With a Whole Heart

Oasis Songs: Musings from Rav D
Friday, May 19, 2023 / 28 Iyar 5783

Summary: What does it mean to live, love, and learn with a whole heart?

Reading Time: Three minutes

On Thursday, Cantor Bitton, Rabbi Posen, and I spent four hours at the mikveh welcoming five new Jews to our community. Each conversion and affirmation ceremony was beautifully touching; appropriately, the final immersion of the day was with a darling baby boy. I had fun talking to him in my best falsetto and was rewarded with the sweetest and most heart-warming of smiles. There’s nothing like a baby to make one hope for a better world as well as offering that child all the blessings that life can offer. Babies remind us of possibilities.

Perhaps that is why I have felt my attention pulled to next week’s parshah of Naso, for within it are the words to Birkat Kohanim, the priestly benediction. If you have ever attended b’nei mitzvah ceremonies at CNS, you know these words:

יְבָרֶכְךָ֥ יְהֹוָ֖ה וְיִשְׁמְרֶֽךָ׃ {ס}

May God bless you and protect you!

יָאֵ֨ר יְהֹוָ֧ה ׀ פָּנָ֛יו אֵלֶ֖יךָ וִֽיחֻנֶּֽךָּ׃ {ס}

May God deal kindly and graciously with you!

יִשָּׂ֨א יְהֹוָ֤ה ׀ פָּנָיו֙ אֵלֶ֔יךָ וְיָשֵׂ֥ם לְךָ֖ שָׁלֽוֹם׃ {ס}

May God bestow [divine] favor upon you and grant you peace!

This three-part blessing has often been seen to represent material, intellectual, and spiritual well-being. In other words, this is a blessing designed to help us live a full, rich, balanced life.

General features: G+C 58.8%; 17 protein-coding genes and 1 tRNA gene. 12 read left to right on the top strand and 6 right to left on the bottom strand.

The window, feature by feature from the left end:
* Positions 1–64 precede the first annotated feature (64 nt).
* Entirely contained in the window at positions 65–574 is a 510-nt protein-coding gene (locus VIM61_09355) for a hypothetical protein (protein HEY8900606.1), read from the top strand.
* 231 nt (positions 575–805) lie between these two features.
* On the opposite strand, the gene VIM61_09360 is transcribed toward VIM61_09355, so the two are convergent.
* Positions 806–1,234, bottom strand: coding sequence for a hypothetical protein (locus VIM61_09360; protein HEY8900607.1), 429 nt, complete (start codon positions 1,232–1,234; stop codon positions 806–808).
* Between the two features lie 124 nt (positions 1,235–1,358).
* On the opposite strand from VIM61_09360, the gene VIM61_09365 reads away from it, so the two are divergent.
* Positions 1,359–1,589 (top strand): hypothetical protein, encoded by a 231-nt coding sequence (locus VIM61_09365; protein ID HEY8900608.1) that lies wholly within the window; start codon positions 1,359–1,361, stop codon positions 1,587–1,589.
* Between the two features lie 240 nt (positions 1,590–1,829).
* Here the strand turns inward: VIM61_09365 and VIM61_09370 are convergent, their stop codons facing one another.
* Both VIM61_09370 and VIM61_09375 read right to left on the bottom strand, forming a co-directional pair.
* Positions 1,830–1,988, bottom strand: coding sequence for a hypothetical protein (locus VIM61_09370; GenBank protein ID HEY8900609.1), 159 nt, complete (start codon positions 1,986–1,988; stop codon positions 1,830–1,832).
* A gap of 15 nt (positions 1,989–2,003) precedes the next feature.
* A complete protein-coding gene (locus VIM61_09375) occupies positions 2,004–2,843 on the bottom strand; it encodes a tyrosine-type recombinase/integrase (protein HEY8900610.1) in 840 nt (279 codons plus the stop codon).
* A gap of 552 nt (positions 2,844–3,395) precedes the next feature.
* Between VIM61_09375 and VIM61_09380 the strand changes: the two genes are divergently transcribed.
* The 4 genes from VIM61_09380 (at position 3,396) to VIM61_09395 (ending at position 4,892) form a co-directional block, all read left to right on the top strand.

Recently, our senior professional staff gathered at Marlene Edenzon’s home for a morning of team-building. If you have not yet had an opportunity to meet our new executive director, please know that she is anxious to meet you. Part of our focus at that half-day retreat was to develop a theme for the year that can help guide our kehillah kedoshah in our first full year after the pandemic, for while lockdowns may be behind us, I suspect that each of us still has parts of us that remain a little bit locked down.

Newborns remind us of possibility and potential because their entire lives are in front of them, yet their presence is a reminder that the entirety of the rest of our lives is also unwritten. The past is only prologue: we all want each of you and our Neveh Shalom community to thrive in the different realms so necessary for a balanced and rewarding life. As we thought about that, we developed our yearly theme of Lev Shalem: Whole Heartedness—What happens when we learn, love, and lead with whole hearts?

As the Birkat Kohanim makes clear, this is a question that has been asked over the generations; it is one of those eternal questions meant to encourage us to manifest our best lives. As we approach the High Holiday season, you will hear more about Lev Shalem. As prelude to that, I am interested to learn what you think occurs when we learn, love, and lead with whole hearts. I’d like to invite you to use that question as a prompt for discussion at your Shabbat table and over the weeks to come.

M’omek libi—from the bottom of my heart,

Rav D

If you’d like to continue this discussion, follow this link to CNS’s Facebook page to share your own perspectives on the topics raised in this week’s Oasis Songs. Comments will be moderated as necessary.